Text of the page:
Reporter Journal / Chris Davis

Gallery of Chinese women artists reveals unsung wonders

(China Daily USA) Updated: 2017-06-28 10:42

As director of the Asian Cultural Council's branch office in Hong Kong for 25 years, Michelle Vosper was in a unique position to get to know the top tier of Chinese artists. After all, what the Rockefeller-backed council does is give grants to the top individuals in all of the visual and performing arts.

"Usually it's people who are going to be famous," she said. "If they've already gotten there, they don't need it. But there's a stage when an artist knows it, they need to make some kind of a breakthrough. They just know."

Her territory covered the Chinese mainland, Macau, Hong Kong and Taiwan (until they got their own office). But when she retired in 2012, she felt like she wasn't done. "I had the privilege of knowing all these incredible people - they're the best in their field - but they're still not known in the States."

And she thought Americans deserved to know about them.

Gallery of Chinese women artists reveals unsung wonders

The result is her book - Creating Across Cultures: Women in the Arts from China, Hong Kong, Macau and Taiwan - four years in the making and just launched in the US.

With advice from colleagues, she selected 16 ACC grant recipients and interviewed each one in great detail, letting them start from the day they were born, who their parents were, what they did, and then letting them go on.

"They'd remember things they had forgotten, or remembered for the first time," Vosper said. "It's very unusual for someone to listen to your whole story. It was like they would enter another dimension."

She meticulously wrote out the transcripts then sat down to write a chapter on each.

Four months into the project, she hadn't finished the first - a profile of writer Nieh Hualing, author of more than two dozen books of fiction, essays and translations and, along with her husband, Paul Engle, co-founder of the University of Iowa's International Writing Program, which was nominated for a Nobel Peace Prize in 1976.

Gallery of Chinese women artists reveals unsung wonders

"I thought what am I going to do, I'll be dead?" she said. She knew she couldn't finish it. So she started reaching out to friends who had expertise in the fields and assembled a stable of contributing writers. She meted out her notes, they did Skype-call, follow-ups. Vosper helped with translations when needed (she's fluent in Mandarin and Cantonese).

The portrait gallery of artists includes award-winning Hong Kong playwright Candace Chong, installation artist Yin Xiuzhen, Beijing-based documentarian Yang Lina, Macao-born composer Bun-Ching Lam, virtuoso on the 3,000-year-old stringed guqin Wu Na, and dancer Yang Meiqi, who has been called the "Mother of Modern Dance in China."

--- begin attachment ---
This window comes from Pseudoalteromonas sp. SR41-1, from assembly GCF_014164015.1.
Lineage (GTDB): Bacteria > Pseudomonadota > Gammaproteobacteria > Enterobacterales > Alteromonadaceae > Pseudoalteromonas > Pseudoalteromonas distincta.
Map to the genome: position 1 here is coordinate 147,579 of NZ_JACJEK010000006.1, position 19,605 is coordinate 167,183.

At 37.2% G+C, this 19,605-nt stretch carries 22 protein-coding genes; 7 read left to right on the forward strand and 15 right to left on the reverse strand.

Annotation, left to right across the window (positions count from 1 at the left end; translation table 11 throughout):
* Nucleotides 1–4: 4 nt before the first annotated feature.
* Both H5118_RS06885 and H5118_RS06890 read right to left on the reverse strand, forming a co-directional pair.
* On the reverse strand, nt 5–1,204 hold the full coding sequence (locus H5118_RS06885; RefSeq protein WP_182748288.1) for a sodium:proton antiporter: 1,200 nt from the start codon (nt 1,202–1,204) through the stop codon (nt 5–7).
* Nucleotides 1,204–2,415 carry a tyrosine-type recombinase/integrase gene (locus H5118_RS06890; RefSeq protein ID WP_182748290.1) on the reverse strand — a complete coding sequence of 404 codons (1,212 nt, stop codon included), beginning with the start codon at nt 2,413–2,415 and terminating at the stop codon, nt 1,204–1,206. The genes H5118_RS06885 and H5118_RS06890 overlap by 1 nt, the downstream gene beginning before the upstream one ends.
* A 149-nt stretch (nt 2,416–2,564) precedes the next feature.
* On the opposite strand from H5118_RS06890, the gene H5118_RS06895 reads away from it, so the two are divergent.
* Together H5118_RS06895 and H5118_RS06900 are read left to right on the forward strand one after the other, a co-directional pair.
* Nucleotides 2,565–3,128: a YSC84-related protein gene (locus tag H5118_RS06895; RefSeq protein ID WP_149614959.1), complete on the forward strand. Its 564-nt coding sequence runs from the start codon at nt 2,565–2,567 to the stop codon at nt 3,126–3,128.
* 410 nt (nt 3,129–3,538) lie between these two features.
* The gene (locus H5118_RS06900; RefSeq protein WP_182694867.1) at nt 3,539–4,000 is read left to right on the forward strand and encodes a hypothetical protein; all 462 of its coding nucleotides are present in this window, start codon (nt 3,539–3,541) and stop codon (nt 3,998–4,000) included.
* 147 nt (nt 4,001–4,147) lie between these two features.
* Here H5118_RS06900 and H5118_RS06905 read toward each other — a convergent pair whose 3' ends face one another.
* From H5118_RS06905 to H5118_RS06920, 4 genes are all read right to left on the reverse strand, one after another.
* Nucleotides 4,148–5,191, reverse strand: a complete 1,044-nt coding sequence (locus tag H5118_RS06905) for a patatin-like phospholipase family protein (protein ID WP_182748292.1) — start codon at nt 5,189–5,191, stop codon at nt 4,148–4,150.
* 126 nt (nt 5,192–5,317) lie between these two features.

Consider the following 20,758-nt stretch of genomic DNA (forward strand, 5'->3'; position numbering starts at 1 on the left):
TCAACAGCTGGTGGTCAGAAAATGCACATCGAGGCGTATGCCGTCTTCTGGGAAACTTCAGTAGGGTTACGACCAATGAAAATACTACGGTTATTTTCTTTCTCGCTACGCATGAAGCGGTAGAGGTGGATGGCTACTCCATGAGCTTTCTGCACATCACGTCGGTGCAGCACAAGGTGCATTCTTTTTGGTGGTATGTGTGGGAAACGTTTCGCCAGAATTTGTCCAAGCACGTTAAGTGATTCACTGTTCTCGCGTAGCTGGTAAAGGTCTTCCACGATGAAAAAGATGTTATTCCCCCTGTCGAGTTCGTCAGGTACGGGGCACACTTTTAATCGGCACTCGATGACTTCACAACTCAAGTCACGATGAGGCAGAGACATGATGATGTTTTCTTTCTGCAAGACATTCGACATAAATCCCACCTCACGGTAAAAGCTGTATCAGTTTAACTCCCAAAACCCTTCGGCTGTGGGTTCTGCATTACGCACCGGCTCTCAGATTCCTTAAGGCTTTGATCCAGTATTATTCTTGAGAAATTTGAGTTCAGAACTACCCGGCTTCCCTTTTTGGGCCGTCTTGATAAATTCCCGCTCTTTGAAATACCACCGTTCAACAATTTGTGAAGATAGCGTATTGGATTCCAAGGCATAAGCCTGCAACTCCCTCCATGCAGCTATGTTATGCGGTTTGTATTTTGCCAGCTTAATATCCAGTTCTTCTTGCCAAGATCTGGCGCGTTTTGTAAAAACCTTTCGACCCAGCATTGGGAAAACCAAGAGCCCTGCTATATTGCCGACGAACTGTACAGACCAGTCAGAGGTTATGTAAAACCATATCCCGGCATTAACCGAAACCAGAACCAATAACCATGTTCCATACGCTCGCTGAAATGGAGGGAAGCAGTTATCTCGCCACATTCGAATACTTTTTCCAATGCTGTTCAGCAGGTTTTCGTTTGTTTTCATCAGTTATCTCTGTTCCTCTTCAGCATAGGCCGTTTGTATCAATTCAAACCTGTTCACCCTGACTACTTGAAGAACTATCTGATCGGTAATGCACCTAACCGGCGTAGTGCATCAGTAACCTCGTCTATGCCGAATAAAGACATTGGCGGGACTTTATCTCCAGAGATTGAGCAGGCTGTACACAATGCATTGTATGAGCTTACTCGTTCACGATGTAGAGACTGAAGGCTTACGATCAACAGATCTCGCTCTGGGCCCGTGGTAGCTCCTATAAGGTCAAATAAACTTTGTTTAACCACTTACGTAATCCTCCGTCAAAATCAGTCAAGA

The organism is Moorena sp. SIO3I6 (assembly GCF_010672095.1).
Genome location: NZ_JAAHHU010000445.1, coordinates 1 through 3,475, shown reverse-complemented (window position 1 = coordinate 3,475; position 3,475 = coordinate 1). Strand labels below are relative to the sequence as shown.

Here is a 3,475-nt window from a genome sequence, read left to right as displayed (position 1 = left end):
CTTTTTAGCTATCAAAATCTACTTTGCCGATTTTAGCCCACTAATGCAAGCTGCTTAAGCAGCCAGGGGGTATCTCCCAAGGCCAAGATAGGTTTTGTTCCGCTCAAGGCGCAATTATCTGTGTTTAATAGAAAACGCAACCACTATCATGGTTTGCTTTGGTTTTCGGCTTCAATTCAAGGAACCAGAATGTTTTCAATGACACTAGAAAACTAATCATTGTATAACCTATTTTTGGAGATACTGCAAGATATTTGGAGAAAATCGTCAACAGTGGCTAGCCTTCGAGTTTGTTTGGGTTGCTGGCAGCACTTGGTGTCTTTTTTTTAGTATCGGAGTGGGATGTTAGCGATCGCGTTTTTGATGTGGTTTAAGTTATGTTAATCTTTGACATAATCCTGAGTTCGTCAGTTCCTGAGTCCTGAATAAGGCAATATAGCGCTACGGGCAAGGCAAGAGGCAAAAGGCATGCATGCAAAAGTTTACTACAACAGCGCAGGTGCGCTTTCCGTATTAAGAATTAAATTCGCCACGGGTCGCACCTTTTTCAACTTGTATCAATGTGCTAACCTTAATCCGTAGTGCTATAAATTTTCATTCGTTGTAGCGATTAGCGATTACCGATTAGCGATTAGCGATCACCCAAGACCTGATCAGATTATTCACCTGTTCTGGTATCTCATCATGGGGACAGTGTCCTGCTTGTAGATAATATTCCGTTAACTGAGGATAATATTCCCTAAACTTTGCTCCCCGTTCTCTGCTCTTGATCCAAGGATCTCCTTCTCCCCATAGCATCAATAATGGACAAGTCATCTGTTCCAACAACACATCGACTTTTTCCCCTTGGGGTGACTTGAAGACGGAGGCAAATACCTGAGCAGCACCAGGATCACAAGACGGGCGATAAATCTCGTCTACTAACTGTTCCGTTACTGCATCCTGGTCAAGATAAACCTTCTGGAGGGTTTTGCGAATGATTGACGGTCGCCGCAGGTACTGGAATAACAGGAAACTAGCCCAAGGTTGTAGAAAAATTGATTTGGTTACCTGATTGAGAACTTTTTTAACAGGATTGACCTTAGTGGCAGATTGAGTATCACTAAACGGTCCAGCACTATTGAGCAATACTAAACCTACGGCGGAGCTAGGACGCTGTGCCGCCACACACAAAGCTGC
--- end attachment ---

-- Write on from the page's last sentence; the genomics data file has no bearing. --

The book is inscribed with a quote from American painter Georgia O'Keeffe: "I feel there is something unexplained about women that only a woman can explain."

Vosper initially set out to write about both men and women artists, but she found that there had already been so much written about the men and virtually nothing about the women.

When she decided to narrow it down to just women, she worried at first they might balk and say, "I don't want to be in a book just about women, because I'm not just a woman artist!"

But when she started to interview the women, "They were so passionate about it," Vosper said. "And I think it's about women, women with women. They just would tell you anything. The sense of solidarity was really something special."

Ten of the artists came to the book launch in Hong Kong on March 8, Vosper said. "There was just such a natural sense of camaraderie," she said. "There were certain things about them I think that are the same, maybe that would be the same with all women artists around the world. It's been tougher for them. It's been much tougher for them. And interestingly they don't talk about it too much."

Vosper said she got the impression that because of the traditional social structure, Chinese women tend to be more accommodating and "to talk about women is kind of a small issue compared to the bigger issues".

"But then you hear the stories and you learn more," she said. "I think they're special in that they're the kind of long-suffering people who don't give up. And there's something there that affects your character."

Women have also learned to "hear what people don't say."

"I hate all these stereotypes about women being so nurturing," she said, but "that's what I saw."

It's time to see and hear more of these wonderful creators. The book is a great start.

Contact the writer at

(China Daily USA 06/28/2017 page2)

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